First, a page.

Watson has just announced that he is to be married and will no longer be Holmes’ partner. Holmes takes this rather badly. Meanwhile, evil Satanist serial killer, Lord Blackwood, whom Holmes has recently foiled, has seemingly risen from the dead and seemingly plans to take over England and then the world. With the police at a loss, Holmes must figure out how to stop the dark Lord Blackwood.
Holmes’ relationship with the police is a highly entertaining strand. Police Inspector Lestrade, a grumpy, begrudging man played to perfection by Eddie Marsan brings a lot of the humour and one can’t help but take immense pleasure in Holmes’ one-upmanship.
However, a huge problem overrides the positive aspects. This problem is the frankly stupid plot. It is a ridiculously over-the-top story with a Harry Potter-style villain. Here is where the film strays most wildly from Conan Doyle’s famed storytelling. The Sherlock Holmes stories I’m used to feature a simple story that is eventually revealed to be more than meets the eye. This story is completely convoluted and is wrapped up by some of the most indelicate exposition I’ve ever seen. And Lord Blackwood is just too evil! He belongs in a fairytale, not a detective movie. Actor Mark Strong must have been owed a huge favour by Guy Ritchie because I can’t think of any other reason he would have cast him. If I had to guess I would say the role was originally written with another of Ritchie’s affiliates, Jason Statham , in mind. The role reeks of him and Mark Strong certainly feels like he was slotted in there to replace somebody.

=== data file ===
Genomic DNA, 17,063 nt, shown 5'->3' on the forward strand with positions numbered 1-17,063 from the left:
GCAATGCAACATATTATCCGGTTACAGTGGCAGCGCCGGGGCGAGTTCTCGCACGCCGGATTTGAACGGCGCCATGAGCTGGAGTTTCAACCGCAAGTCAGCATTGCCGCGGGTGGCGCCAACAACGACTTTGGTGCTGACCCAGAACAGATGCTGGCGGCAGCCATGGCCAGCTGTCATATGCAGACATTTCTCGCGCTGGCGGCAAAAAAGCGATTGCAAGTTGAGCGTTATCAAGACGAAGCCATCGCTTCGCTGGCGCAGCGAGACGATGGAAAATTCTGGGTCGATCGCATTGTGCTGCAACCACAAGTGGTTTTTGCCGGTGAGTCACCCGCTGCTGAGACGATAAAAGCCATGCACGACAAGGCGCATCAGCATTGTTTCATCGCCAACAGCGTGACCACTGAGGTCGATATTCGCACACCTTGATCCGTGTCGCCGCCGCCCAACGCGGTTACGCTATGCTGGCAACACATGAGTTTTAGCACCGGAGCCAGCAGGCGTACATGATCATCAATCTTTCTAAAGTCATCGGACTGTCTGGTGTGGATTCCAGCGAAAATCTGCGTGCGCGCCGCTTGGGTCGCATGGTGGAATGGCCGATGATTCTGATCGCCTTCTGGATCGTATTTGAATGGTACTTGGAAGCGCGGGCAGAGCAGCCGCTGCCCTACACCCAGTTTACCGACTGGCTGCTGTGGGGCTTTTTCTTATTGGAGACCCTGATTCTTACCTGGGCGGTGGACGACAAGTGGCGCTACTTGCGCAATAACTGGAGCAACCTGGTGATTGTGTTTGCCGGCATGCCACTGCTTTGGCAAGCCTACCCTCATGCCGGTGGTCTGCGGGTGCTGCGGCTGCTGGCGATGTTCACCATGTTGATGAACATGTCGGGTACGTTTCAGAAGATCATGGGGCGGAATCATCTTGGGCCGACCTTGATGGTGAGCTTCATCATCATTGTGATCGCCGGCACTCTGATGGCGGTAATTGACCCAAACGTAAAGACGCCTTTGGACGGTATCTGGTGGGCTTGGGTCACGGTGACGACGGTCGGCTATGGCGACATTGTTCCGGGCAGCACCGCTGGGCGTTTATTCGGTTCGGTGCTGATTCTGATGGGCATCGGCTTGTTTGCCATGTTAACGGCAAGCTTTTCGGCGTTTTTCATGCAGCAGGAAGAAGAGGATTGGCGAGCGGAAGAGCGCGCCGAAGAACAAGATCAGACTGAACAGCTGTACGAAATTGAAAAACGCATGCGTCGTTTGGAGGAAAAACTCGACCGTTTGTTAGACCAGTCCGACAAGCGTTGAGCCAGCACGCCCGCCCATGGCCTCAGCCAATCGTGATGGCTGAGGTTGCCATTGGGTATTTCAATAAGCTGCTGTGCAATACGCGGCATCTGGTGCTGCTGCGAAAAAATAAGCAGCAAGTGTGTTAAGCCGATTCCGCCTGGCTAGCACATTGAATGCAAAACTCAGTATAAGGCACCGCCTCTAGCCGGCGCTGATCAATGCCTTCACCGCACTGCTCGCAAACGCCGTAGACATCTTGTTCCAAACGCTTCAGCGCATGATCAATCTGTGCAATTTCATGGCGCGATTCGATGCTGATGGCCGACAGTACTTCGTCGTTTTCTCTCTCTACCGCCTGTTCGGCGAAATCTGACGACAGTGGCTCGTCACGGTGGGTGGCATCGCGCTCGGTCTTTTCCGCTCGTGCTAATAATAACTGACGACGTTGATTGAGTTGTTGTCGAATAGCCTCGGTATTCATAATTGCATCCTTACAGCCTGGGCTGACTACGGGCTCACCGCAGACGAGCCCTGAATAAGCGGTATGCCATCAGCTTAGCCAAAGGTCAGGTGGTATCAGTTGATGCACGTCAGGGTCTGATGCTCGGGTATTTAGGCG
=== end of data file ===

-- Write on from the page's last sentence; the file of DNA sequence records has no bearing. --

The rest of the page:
This is a film that will certainly entertain. It has its moments of fun and the portrayals of Holmes and Watson are enjoyable. This feels like the perfect antidote to the other Christmas blockbuster, the long and heavy Avatar. Check your brain at the door and sit back and bask in the violence (cos there’s a surprising amount of it), the humour and the performances. Just don’t expect to throw out your Basil Rathbone collection quite yet.